The association of diabetes, atrial fibrillation and ventricular arrhythmias

Muhie Dean Sabayon, Charbel Abi Khalil, Mohammad Sabra, Fouad A. Zouein, Marwan M. Refaat

Research output: Contribution to journalArticlepeer-review

1 Scopus citations


Recent evidence suggests that diabetic patients are at increased risk to develop arrhythmias. This brief review presents this evidence and the relationship between diabetes mellitus (DM) and arrhythmias, specifically atrial fibrillation (AF) and ventricular arrhythmias (VAs). Animal studies have demonstrated that hyperglycemia induces oxidative stress that results in myocardial injury and cell ischemia which predispose to AF. Furthermore, prolonged hyperglycemia results in the formation of advanced glycosylation end products which invade the myocardium and lead to diabetic cardiomyopathy forming a substrate for anatomic and electrical atrial remodeling predisposing to AF as well. Patients with DM and without known cardiovascular disease have significantly higher incidences of T-wave alternans (TWA) than non-DM patients. These TWA occurrences are positively correlated to HbA1c level. DM also produces a diabetic myocardium vulnerable to VAs and plays a crucial role in triggering these arrhythmias. In conclusion, further randomized controlled trials are needed to verify the mechanisms that result in arrhythmias in patients with DM and which lead to major cardiovascular complications and mortality.The focus of interventions should be based on primary prevention of diabetes, coronary artery disease, and atherosclerosis until novel mechanism-based approaches that reduce arrhythmias in patients with DM are established.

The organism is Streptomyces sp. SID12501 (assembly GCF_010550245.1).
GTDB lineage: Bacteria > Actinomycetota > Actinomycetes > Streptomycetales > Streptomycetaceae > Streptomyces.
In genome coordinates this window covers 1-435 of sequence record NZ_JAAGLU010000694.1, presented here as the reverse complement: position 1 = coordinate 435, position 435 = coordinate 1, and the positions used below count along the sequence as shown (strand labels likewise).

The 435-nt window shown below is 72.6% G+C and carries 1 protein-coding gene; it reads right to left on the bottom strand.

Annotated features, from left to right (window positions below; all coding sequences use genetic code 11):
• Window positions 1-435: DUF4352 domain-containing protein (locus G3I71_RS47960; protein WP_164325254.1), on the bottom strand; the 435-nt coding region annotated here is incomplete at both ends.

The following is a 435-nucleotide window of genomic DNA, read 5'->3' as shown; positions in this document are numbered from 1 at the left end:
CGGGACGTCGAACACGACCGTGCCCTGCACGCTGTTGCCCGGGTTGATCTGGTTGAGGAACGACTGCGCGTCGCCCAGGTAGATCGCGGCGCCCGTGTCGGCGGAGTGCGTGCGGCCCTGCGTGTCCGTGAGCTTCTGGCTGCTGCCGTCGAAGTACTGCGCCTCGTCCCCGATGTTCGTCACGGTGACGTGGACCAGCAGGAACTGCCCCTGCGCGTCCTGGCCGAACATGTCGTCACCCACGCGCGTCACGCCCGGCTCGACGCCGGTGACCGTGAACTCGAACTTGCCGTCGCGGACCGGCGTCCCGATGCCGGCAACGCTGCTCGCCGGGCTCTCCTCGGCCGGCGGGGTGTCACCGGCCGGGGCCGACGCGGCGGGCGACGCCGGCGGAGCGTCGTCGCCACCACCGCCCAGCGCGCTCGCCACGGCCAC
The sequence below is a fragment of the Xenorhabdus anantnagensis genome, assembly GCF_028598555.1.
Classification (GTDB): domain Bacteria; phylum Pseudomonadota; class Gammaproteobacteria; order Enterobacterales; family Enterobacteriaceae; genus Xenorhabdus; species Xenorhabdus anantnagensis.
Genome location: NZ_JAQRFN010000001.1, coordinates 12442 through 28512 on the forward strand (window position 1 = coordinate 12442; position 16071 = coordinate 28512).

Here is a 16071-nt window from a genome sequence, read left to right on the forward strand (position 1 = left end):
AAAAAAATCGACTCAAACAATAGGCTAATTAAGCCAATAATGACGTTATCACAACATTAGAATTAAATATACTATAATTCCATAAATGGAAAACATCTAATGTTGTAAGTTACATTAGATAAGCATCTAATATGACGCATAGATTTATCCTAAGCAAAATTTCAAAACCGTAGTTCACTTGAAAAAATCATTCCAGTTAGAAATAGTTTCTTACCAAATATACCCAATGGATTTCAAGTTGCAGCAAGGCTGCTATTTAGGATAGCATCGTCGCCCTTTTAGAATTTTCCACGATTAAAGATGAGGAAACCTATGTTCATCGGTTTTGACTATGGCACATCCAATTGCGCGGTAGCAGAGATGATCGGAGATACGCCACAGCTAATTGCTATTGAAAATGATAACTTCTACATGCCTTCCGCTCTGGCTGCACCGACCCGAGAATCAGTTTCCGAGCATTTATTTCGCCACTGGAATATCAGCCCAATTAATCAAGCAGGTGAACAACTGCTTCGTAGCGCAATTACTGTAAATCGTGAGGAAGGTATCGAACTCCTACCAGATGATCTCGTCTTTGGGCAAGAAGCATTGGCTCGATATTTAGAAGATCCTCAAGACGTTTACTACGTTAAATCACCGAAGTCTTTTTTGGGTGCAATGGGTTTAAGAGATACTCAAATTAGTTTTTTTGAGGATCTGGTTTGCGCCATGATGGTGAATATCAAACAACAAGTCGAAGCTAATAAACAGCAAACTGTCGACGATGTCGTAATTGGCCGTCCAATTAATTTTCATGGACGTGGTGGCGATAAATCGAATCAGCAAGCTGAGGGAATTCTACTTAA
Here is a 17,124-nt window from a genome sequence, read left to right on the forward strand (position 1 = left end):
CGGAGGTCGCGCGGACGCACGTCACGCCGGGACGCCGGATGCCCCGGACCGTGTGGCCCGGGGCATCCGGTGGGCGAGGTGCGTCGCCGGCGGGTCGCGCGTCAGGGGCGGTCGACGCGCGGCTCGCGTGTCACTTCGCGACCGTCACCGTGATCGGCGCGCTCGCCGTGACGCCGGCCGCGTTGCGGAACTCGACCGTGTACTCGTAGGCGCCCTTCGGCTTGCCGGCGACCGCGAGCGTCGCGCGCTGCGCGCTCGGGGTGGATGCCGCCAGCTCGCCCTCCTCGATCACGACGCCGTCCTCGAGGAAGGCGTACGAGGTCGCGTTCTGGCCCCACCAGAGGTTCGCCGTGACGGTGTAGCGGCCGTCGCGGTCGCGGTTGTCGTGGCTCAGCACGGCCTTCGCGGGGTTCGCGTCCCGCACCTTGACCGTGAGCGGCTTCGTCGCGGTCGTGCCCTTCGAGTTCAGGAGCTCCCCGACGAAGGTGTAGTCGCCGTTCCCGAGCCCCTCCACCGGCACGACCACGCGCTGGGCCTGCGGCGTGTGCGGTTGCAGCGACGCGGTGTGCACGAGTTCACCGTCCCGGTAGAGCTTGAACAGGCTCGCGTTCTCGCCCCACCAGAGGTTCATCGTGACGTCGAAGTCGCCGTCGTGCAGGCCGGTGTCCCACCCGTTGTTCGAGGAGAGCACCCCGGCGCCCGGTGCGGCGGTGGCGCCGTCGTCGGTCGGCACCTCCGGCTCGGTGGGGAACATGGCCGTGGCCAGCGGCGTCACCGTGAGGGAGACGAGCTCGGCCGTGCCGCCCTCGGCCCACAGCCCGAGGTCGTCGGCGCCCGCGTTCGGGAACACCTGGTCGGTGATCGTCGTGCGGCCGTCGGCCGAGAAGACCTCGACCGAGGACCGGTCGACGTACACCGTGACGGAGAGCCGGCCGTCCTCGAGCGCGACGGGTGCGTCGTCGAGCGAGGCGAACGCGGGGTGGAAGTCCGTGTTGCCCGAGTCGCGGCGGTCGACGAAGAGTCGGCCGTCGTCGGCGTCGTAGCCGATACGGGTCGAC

Original languageEnglish (US)
Pages (from-to)28-33
Number of pages6
JournalJournal Medical Libanais
Issue number1
StatePublished - 2019
Externally publishedYes


  • Atrial fibrillation
  • Diabetis mellitus
  • Ventricular arrhythmias

ASJC Scopus subject areas

  • General Medicine


Dive into the research topics of 'The association of diabetes, atrial fibrillation and ventricular arrhythmias'. Together they form a unique fingerprint.

Cite this